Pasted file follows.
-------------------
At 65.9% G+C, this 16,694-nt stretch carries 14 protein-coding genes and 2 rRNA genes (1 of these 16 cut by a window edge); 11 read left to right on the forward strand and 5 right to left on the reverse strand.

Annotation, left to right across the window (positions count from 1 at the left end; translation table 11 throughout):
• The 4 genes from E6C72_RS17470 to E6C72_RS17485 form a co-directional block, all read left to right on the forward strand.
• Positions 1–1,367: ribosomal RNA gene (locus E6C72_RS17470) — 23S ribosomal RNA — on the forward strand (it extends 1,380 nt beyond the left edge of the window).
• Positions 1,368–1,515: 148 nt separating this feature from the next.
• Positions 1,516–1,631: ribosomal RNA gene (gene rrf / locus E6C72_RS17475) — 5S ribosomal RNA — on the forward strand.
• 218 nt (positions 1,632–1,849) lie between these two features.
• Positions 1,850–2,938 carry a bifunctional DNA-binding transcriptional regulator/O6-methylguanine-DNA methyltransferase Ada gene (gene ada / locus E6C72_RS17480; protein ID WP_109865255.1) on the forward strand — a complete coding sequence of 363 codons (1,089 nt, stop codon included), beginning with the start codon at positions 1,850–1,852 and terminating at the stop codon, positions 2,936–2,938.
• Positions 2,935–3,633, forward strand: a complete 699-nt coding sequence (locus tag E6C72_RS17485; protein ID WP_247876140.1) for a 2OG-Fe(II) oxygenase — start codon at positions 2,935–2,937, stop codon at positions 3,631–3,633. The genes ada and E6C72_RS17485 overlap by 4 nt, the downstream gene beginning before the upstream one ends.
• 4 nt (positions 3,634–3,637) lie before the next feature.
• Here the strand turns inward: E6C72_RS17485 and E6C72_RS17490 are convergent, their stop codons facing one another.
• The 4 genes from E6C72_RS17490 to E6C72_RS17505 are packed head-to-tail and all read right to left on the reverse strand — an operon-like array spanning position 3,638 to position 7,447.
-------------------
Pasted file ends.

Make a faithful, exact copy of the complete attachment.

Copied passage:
At 65.9% G+C, this 16,694-nt stretch carries 14 protein-coding genes and 2 rRNA genes (1 of these 16 cut by a window edge); 11 read left to right on the forward strand and 5 right to left on the reverse strand.

Annotation, left to right across the window (positions count from 1 at the left end; translation table 11 throughout):
• The 4 genes from E6C72_RS17470 to E6C72_RS17485 form a co-directional block, all read left to right on the forward strand.
• Positions 1–1,367: ribosomal RNA gene (locus E6C72_RS17470) — 23S ribosomal RNA — on the forward strand (it extends 1,380 nt beyond the left edge of the window).
• Positions 1,368–1,515: 148 nt separating this feature from the next.
• Positions 1,516–1,631: ribosomal RNA gene (gene rrf / locus E6C72_RS17475) — 5S ribosomal RNA — on the forward strand.
• 218 nt (positions 1,632–1,849) lie between these two features.
• Positions 1,850–2,938 carry a bifunctional DNA-binding transcriptional regulator/O6-methylguanine-DNA methyltransferase Ada gene (gene ada / locus E6C72_RS17480; protein ID WP_109865255.1) on the forward strand — a complete coding sequence of 363 codons (1,089 nt, stop codon included), beginning with the start codon at positions 1,850–1,852 and terminating at the stop codon, positions 2,936–2,938.
• Positions 2,935–3,633, forward strand: a complete 699-nt coding sequence (locus tag E6C72_RS17485; protein ID WP_247876140.1) for a 2OG-Fe(II) oxygenase — start codon at positions 2,935–2,937, stop codon at positions 3,631–3,633. The genes ada and E6C72_RS17485 overlap by 4 nt, the downstream gene beginning before the upstream one ends.
• 4 nt (positions 3,634–3,637) lie before the next feature.
• Here the strand turns inward: E6C72_RS17485 and E6C72_RS17490 are convergent, their stop codons facing one another.
• The 4 genes from E6C72_RS17490 to E6C72_RS17505 are packed head-to-tail and all read right to left on the reverse strand — an operon-like array spanning position 3,638 to position 7,447.